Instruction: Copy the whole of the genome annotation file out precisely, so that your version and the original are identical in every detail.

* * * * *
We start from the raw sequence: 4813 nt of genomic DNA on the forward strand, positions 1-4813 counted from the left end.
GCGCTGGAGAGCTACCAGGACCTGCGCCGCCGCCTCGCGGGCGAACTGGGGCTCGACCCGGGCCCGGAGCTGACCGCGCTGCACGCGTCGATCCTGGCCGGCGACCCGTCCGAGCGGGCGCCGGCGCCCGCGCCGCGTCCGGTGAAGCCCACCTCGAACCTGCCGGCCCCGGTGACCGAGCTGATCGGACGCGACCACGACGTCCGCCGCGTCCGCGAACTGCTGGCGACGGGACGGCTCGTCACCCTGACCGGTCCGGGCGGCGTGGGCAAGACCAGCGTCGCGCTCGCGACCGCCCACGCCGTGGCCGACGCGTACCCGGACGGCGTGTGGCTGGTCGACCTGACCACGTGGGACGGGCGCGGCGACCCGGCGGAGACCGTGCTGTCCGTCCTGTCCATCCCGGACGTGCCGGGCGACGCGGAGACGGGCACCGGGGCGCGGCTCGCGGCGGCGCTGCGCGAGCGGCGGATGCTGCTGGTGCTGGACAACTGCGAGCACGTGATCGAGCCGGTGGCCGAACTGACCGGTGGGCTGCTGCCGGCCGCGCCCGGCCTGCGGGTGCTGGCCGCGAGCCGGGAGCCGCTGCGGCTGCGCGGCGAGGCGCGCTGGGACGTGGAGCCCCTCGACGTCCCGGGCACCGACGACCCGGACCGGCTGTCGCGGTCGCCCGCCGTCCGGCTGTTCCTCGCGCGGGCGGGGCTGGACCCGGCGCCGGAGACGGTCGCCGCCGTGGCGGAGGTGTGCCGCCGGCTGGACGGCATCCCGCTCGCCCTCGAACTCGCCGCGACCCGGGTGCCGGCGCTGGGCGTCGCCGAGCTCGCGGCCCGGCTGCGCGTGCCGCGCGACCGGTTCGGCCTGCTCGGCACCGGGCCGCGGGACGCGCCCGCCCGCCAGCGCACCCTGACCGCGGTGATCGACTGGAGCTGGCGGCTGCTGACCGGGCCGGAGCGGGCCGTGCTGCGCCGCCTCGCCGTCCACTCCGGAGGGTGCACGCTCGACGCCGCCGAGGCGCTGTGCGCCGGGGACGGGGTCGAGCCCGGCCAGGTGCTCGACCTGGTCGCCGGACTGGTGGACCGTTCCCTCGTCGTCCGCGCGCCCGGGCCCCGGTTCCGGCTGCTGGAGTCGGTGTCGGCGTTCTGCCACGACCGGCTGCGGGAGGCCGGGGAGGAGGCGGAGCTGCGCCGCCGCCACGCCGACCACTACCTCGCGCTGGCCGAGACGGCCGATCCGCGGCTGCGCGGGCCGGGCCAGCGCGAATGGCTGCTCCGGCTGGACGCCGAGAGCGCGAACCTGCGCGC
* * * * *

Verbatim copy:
We start from the raw sequence: 4813 nt of genomic DNA on the forward strand, positions 1-4813 counted from the left end.
GCGCTGGAGAGCTACCAGGACCTGCGCCGCCGCCTCGCGGGCGAACTGGGGCTCGACCCGGGCCCGGAGCTGACCGCGCTGCACGCGTCGATCCTGGCCGGCGACCCGTCCGAGCGGGCGCCGGCGCCCGCGCCGCGTCCGGTGAAGCCCACCTCGAACCTGCCGGCCCCGGTGACCGAGCTGATCGGACGCGACCACGACGTCCGCCGCGTCCGCGAACTGCTGGCGACGGGACGGCTCGTCACCCTGACCGGTCCGGGCGGCGTGGGCAAGACCAGCGTCGCGCTCGCGACCGCCCACGCCGTGGCCGACGCGTACCCGGACGGCGTGTGGCTGGTCGACCTGACCACGTGGGACGGGCGCGGCGACCCGGCGGAGACCGTGCTGTCCGTCCTGTCCATCCCGGACGTGCCGGGCGACGCGGAGACGGGCACCGGGGCGCGGCTCGCGGCGGCGCTGCGCGAGCGGCGGATGCTGCTGGTGCTGGACAACTGCGAGCACGTGATCGAGCCGGTGGCCGAACTGACCGGTGGGCTGCTGCCGGCCGCGCCCGGCCTGCGGGTGCTGGCCGCGAGCCGGGAGCCGCTGCGGCTGCGCGGCGAGGCGCGCTGGGACGTGGAGCCCCTCGACGTCCCGGGCACCGACGACCCGGACCGGCTGTCGCGGTCGCCCGCCGTCCGGCTGTTCCTCGCGCGGGCGGGGCTGGACCCGGCGCCGGAGACGGTCGCCGCCGTGGCGGAGGTGTGCCGCCGGCTGGACGGCATCCCGCTCGCCCTCGAACTCGCCGCGACCCGGGTGCCGGCGCTGGGCGTCGCCGAGCTCGCGGCCCGGCTGCGCGTGCCGCGCGACCGGTTCGGCCTGCTCGGCACCGGGCCGCGGGACGCGCCCGCCCGCCAGCGCACCCTGACCGCGGTGATCGACTGGAGCTGGCGGCTGCTGACCGGGCCGGAGCGGGCCGTGCTGCGCCGCCTCGCCGTCCACTCCGGAGGGTGCACGCTCGACGCCGCCGAGGCGCTGTGCGCCGGGGACGGGGTCGAGCCCGGCCAGGTGCTCGACCTGGTCGCCGGACTGGTGGACCGTTCCCTCGTCGTCCGCGCGCCCGGGCCCCGGTTCCGGCTGCTGGAGTCGGTGTCGGCGTTCTGCCACGACCGGCTGCGGGAGGCCGGGGAGGAGGCGGAGCTGCGCCGCCGCCACGCCGACCACTACCTCGCGCTGGCCGAGACGGCCGATCCGCGGCTGCGCGGGCCGGGCCAGCGCGAATGGCTGCTCCGGCTGGACGCCGAGAGCGCGAACCTGCGCGC